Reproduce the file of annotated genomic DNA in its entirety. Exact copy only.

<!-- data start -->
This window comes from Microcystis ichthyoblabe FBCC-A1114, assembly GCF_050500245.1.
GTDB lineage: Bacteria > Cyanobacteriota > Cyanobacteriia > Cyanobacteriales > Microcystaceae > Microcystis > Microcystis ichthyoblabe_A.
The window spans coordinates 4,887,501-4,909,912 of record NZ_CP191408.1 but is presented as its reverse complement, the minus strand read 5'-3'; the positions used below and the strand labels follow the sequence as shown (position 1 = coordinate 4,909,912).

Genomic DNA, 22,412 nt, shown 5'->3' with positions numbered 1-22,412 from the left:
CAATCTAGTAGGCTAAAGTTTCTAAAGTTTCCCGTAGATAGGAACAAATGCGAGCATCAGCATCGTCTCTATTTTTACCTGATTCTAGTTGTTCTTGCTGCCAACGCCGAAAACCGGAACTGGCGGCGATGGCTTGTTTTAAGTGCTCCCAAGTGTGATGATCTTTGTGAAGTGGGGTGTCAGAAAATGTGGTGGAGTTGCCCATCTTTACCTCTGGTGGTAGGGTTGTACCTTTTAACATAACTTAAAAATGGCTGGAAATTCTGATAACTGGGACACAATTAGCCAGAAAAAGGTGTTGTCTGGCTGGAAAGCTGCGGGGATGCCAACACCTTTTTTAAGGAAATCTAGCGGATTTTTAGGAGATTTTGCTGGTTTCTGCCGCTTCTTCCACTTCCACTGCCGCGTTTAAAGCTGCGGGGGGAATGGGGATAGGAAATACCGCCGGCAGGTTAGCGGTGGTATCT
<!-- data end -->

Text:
This window comes from Microcystis ichthyoblabe FBCC-A1114, assembly GCF_050500245.1.
GTDB lineage: Bacteria > Cyanobacteriota > Cyanobacteriia > Cyanobacteriales > Microcystaceae > Microcystis > Microcystis ichthyoblabe_A.
The window spans coordinates 4,887,501-4,909,912 of record NZ_CP191408.1 but is presented as its reverse complement, the minus strand read 5'-3'; the positions used below and the strand labels follow the sequence as shown (position 1 = coordinate 4,909,912).

Genomic DNA, 22,412 nt, shown 5'->3' with positions numbered 1-22,412 from the left:
CAATCTAGTAGGCTAAAGTTTCTAAAGTTTCCCGTAGATAGGAACAAATGCGAGCATCAGCATCGTCTCTATTTTTACCTGATTCTAGTTGTTCTTGCTGCCAACGCCGAAAACCGGAACTGGCGGCGATGGCTTGTTTTAAGTGCTCCCAAGTGTGATGATCTTTGTGAAGTGGGGTGTCAGAAAATGTGGTGGAGTTGCCCATCTTTACCTCTGGTGGTAGGGTTGTACCTTTTAACATAACTTAAAAATGGCTGGAAATTCTGATAACTGGGACACAATTAGCCAGAAAAAGGTGTTGTCTGGCTGGAAAGCTGCGGGGATGCCAACACCTTTTTTAAGGAAATCTAGCGGATTTTTAGGAGATTTTGCTGGTTTCTGCCGCTTCTTCCACTTCCACTGCCGCGTTTAAAGCTGCGGGGGGAATGGGGATAGGAAATACCGCCGGCAGGTTAGCGGTGGTATCT